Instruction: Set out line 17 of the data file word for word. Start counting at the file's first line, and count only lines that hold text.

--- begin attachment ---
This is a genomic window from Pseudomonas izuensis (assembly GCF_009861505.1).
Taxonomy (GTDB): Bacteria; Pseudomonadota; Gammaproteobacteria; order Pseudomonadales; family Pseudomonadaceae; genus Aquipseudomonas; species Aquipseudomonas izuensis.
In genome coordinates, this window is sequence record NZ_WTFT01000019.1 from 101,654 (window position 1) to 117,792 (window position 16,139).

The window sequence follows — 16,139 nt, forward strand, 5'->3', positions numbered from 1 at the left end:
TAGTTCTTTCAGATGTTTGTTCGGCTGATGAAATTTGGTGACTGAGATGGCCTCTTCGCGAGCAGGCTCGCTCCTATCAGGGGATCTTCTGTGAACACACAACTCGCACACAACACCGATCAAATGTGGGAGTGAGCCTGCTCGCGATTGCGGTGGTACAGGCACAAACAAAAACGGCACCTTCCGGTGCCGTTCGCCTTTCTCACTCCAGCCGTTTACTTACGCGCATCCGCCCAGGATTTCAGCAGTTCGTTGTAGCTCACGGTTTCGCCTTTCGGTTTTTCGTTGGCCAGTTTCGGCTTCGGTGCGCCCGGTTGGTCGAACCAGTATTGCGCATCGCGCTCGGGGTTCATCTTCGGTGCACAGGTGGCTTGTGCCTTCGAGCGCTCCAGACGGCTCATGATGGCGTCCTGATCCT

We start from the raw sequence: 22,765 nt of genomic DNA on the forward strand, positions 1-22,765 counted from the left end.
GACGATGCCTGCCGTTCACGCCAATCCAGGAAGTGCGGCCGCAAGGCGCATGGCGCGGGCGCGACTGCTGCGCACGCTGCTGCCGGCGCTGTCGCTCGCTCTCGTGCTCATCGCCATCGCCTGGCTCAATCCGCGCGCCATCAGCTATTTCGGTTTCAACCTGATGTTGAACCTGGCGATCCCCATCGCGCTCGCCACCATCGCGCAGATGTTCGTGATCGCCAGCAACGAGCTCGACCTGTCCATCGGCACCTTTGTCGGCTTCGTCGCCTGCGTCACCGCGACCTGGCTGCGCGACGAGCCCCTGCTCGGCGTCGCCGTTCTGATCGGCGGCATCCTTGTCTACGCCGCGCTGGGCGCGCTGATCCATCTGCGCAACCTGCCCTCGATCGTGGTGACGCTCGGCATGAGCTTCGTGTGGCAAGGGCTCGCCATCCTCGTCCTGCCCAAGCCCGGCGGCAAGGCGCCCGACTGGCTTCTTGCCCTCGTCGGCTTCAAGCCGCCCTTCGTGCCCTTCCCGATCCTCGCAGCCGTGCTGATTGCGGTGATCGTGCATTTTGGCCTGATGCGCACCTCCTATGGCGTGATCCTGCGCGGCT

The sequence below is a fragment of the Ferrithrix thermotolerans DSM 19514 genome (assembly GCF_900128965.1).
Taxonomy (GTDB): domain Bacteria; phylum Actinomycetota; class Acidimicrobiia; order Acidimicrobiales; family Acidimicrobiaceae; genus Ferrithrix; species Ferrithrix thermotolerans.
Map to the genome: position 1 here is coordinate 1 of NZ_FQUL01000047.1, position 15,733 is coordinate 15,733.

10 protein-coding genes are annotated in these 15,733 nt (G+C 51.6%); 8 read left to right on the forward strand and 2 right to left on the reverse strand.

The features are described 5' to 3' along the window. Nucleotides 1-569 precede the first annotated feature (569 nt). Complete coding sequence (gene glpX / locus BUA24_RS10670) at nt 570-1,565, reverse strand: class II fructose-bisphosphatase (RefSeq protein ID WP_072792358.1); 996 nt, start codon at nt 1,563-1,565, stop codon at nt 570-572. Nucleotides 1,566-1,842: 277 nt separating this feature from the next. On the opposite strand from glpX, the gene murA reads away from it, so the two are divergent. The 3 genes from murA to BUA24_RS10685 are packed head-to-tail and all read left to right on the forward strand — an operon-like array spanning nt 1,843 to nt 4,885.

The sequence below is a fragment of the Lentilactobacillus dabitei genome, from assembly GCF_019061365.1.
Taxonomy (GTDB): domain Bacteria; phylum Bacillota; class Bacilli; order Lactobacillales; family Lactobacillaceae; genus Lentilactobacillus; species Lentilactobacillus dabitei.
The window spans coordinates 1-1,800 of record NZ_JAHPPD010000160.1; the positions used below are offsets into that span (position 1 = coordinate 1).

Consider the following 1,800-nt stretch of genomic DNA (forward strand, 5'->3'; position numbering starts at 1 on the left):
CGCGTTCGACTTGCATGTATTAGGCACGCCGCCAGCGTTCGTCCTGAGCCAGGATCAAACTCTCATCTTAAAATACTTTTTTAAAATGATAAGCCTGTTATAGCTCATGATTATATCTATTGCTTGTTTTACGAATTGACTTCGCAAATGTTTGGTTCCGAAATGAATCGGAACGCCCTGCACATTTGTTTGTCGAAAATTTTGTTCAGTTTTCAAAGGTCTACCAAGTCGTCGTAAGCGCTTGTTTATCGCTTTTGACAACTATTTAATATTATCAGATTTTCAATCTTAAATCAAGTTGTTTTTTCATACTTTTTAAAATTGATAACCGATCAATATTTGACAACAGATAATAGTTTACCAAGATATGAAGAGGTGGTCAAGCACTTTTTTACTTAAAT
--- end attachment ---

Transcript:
CGCGTTCGACTTGCATGTATTAGGCACGCCGCCAGCGTTCGTCCTGAGCCAGGATCAAACTCTCATCTTAAAATACTTTTTTAAAATGATAAGCCTGTTATAGCTCATGATTATATCTATTGCTTGTTTTACGAATTGACTTCGCAAATGTTTGGTTCCGAAATGAATCGGAACGCCCTGCACATTTGTTTGTCGAAAATTTTGTTCAGTTTTCAAAGGTCTACCAAGTCGTCGTAAGCGCTTGTTTATCGCTTTTGACAACTATTTAATATTATCAGATTTTCAATCTTAAATCAAGTTGTTTTTTCATACTTTTTAAAATTGATAACCGATCAATATTTGACAACAGATAATAGTTTACCAAGATATGAAGAGGTGGTCAAGCACTTTTTTACTTAAAT